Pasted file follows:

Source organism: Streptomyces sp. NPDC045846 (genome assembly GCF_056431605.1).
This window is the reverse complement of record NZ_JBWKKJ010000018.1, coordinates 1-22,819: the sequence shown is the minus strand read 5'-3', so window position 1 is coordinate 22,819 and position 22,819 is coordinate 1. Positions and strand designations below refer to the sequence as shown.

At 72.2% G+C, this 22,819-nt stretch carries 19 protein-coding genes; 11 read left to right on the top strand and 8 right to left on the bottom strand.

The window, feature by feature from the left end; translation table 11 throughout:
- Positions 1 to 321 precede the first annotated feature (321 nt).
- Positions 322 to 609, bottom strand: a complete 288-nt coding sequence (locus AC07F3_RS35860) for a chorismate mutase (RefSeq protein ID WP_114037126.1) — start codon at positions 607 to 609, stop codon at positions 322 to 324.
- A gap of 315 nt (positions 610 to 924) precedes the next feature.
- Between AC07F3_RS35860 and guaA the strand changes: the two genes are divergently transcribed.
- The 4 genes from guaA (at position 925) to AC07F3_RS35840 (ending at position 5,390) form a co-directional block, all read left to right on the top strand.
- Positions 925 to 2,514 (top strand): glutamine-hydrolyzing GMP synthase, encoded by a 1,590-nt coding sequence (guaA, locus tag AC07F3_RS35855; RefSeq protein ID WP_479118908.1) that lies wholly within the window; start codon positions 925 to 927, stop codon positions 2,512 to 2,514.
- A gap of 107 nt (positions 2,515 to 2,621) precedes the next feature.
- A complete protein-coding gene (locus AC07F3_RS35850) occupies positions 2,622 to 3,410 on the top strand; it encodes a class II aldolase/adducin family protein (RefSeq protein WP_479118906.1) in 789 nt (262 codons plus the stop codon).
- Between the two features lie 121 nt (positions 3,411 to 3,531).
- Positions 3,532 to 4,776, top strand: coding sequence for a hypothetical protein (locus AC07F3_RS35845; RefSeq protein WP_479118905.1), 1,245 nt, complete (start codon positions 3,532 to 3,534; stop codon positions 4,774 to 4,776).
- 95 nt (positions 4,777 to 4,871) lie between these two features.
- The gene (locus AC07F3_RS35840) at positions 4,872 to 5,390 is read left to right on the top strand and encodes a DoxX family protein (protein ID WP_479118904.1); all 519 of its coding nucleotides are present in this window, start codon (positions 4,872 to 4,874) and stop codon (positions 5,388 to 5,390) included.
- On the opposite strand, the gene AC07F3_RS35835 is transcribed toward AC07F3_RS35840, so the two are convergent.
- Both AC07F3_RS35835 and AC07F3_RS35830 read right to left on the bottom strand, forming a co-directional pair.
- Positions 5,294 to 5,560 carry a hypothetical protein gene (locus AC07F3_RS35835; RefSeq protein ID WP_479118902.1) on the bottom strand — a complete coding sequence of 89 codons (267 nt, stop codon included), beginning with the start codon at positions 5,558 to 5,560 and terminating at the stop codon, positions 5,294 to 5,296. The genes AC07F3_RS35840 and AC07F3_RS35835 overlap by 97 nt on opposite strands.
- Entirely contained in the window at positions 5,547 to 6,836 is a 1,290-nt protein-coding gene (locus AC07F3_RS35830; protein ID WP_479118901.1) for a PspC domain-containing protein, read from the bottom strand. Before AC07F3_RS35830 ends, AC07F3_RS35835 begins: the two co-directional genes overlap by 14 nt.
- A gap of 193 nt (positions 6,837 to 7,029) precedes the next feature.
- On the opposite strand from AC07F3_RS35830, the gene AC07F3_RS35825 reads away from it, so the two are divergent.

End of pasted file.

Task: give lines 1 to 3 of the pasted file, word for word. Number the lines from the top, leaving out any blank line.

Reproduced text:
Source organism: Streptomyces sp. NPDC045846 (genome assembly GCF_056431605.1).
This window is the reverse complement of record NZ_JBWKKJ010000018.1, coordinates 1-22,819: the sequence shown is the minus strand read 5'-3', so window position 1 is coordinate 22,819 and position 22,819 is coordinate 1. Positions and strand designations below refer to the sequence as shown.

At 72.2% G+C, this 22,819-nt stretch carries 19 protein-coding genes; 11 read left to right on the top strand and 8 right to left on the bottom strand.